Kyle McEntee, the executive director of Law School Transparency, paid a visit to the Colorado Bar Association’s board of governors on Dec. 6 to talk about current challenges for legal education, such as the need to make law school more affordable and ways to change how schools are evaluated and ranked.

Law School Transparency develops information about the economics of legal education and post-graduation employment and also advocates for policies and practices that improve the availability of reliable information about law school. 

“Much of what he shared wasn’t terribly surprising,” said Amy Larson, the CBA’s interim executive director. “These are issues that are not new, but they need to be constantly discussed, managed to, worked with. … So it was familiar food for thought with some fresh information.”

According to LST’s data, the rise in the cost of law school since 1985 has been more than inflationary increases. Private school tuition was 2.73 times as expensive in 2018 as in 1985, adjusting for inflation, and public law school cost 5.82 times as much. 

McEntee said legal education’s affordability issues are all interrelated: Students often have to borrow tens of thousands of dollars for law school — average debt for 2018 graduates was $115,481, according to LST and NerdWallet — and the unreliability of debt forgiveness safety nets, such as the Public Service Loan Forgiveness program, can scare students away from law school. That hurts law schools, which rely heavily on tuition for their revenue. 

“If law schools can’t provide an affordable education, and there [aren’t] these backstops provided by hardship programs, it’s going to get a lot harder to recruit people,” McEntee said. “And that’s just bad all around for the profession.” 

He said the difficulty of affording law school affects the legal profession’s diversity, since groups like women and people of color are more likely to come from economically disadvantaged backgrounds. And debt loads affect law graduates’ choices to go into careers that don’t pay as much as private practice, such as public service, legal aid centers or starting their own firms.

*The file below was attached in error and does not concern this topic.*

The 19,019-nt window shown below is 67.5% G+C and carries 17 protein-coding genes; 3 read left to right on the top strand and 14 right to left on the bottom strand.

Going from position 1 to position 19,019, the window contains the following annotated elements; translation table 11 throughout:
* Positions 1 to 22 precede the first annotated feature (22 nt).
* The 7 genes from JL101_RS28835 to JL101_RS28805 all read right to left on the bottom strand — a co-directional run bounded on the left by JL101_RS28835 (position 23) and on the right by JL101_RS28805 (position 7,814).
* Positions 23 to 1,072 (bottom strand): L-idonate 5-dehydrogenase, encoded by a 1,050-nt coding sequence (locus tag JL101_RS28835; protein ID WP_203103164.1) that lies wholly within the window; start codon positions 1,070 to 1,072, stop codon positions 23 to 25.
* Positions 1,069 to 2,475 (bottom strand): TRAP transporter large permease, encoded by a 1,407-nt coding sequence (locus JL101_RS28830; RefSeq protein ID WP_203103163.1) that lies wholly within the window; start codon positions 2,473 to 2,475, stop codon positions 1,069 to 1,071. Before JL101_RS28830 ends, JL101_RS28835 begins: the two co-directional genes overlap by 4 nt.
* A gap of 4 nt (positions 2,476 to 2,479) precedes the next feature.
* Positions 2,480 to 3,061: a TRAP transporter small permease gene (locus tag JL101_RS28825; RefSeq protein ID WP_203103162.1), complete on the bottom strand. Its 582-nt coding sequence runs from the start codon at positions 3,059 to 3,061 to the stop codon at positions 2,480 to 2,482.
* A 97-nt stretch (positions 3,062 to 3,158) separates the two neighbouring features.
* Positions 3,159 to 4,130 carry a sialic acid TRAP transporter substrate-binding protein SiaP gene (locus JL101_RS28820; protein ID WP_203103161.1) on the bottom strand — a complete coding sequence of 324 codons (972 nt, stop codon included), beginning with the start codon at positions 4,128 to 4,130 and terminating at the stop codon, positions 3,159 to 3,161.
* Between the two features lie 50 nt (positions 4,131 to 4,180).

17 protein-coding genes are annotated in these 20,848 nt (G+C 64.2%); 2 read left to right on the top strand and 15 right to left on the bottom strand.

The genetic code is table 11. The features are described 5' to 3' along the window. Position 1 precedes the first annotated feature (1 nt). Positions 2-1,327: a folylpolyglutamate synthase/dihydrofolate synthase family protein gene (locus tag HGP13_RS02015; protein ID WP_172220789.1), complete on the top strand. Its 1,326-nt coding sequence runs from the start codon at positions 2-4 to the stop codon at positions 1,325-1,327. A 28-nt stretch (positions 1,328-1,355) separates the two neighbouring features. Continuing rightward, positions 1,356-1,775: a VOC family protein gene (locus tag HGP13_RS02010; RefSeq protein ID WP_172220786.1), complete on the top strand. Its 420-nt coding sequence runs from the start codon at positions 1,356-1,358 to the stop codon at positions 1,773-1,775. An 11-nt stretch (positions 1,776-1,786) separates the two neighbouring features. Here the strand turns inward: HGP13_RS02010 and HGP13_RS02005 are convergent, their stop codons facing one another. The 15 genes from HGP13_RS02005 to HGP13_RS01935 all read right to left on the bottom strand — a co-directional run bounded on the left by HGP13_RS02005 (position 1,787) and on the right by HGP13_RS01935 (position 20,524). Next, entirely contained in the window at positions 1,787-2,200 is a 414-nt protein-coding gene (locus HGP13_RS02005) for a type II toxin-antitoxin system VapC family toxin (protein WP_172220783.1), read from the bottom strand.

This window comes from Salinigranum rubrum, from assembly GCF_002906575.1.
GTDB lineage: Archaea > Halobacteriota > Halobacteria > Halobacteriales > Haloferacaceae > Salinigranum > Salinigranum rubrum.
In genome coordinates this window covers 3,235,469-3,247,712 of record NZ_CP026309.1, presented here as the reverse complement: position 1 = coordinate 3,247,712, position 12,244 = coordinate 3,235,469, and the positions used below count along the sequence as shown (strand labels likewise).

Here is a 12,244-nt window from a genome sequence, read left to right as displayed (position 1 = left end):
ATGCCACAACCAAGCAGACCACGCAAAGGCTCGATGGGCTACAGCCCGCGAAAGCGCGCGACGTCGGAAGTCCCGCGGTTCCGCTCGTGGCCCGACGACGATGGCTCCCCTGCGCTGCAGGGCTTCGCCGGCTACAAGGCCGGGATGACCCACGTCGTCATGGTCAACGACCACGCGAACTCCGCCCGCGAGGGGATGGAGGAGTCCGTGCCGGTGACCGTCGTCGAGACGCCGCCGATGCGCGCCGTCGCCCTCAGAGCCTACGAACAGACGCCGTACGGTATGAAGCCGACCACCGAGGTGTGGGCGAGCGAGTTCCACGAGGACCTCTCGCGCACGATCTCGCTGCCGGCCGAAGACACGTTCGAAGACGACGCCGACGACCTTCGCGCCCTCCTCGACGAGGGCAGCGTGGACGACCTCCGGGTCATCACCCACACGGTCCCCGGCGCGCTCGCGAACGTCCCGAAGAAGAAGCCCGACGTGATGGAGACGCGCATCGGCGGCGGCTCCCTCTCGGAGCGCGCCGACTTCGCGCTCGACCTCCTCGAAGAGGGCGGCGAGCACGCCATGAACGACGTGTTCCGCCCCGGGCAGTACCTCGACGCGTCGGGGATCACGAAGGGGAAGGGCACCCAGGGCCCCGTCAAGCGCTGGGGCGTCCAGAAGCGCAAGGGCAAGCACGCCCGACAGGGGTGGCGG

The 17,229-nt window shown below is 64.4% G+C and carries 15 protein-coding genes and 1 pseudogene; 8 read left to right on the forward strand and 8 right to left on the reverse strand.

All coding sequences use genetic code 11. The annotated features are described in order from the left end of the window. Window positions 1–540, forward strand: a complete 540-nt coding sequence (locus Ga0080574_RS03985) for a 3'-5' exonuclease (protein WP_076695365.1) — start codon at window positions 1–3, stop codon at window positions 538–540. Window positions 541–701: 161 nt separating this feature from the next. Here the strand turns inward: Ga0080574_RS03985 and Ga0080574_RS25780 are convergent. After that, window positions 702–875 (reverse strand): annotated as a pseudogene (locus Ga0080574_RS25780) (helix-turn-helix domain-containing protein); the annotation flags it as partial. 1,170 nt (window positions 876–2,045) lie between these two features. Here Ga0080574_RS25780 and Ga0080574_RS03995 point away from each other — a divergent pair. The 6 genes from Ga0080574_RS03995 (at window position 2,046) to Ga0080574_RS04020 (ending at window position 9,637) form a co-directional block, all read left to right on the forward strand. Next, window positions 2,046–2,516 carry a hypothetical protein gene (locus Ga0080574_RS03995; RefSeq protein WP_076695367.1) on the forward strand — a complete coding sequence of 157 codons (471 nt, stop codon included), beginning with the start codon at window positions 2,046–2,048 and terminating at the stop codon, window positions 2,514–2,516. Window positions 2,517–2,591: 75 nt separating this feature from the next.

Kathleen Hearn Croshal, the CBA’s president, said the affordability of law school might be the biggest change to the legal education landscape since she graduated 40 years ago. 

“Although I have certainly heard some of this information over the years, it was good to have it in your face,” Croshal said, adding it’s possible to fall out of touch with concerns for young lawyers as a person gets absorbed in their practice. She said Joi Kush, a past chair of the CBA’s Young Lawyers Division, brought the topic of legal education challenges to her attention. 

“I thought it was a topic that had a lot of value to lawyers that have been practicing for a while too, because I suspect that a lot of them are like me, where they’re aware but they’re really not focused on it. To put it back in focus for that group, I think, is important too.”

Heather Folker, the CBA’s director of communications, said the CBA doesn’t get directly involved in legal education, lobbying or advocating for changes in how schools are evaluated and ranked. McEntee said Law School Transparency advocates for changing how law schools are evaluated and ranked in addition to affordability. Currently U.S. News & World Report is the benchmark for stacking education institutions against each other, and its simplicity is its appeal. “It takes a chaos of information and turns it into an ordinal number, where one is better than two, two is better than 30.”

The problem, McEntee said, is that because law schools put so much stock in their U.S. News ranking — Yale falling out of the number-one spot would be “the apocalypse,” he said — they hold back from making innovations they could otherwise. While he doesn’t suggest getting rid of U.S. News’ education rankings, McEntee said there’s a need to make the landscape for evaluating law schools “noisier.” 

He advocates for an efficiency metric, which would analyze the money law schools bring in versus the numbers high-quality jobs graduates get, to replace U.S. News’ current metric for money spent per student. McEntee said that metric just incentivizes schools to spend more money to boost their ranking if they can find any kind of educational value in the spending. 

U.S. News chief data strategist Bob Morse said in an email U.S. News considers several factors when weighing updates to its methods. They include whether there is accurate data available for the new method, whether it would only benefit a specific type of school and whether the information it provides would be better for comparing law schools for potential students and the public. 

McEntee said Law School Transparency is also working on its own system of checks and “x’s” for schools related to factors such as their affordability, innovation and information disclosure. 

There are “little levers that we can turn to cause the change that we want to see,” he said. 

—Julia Cardi

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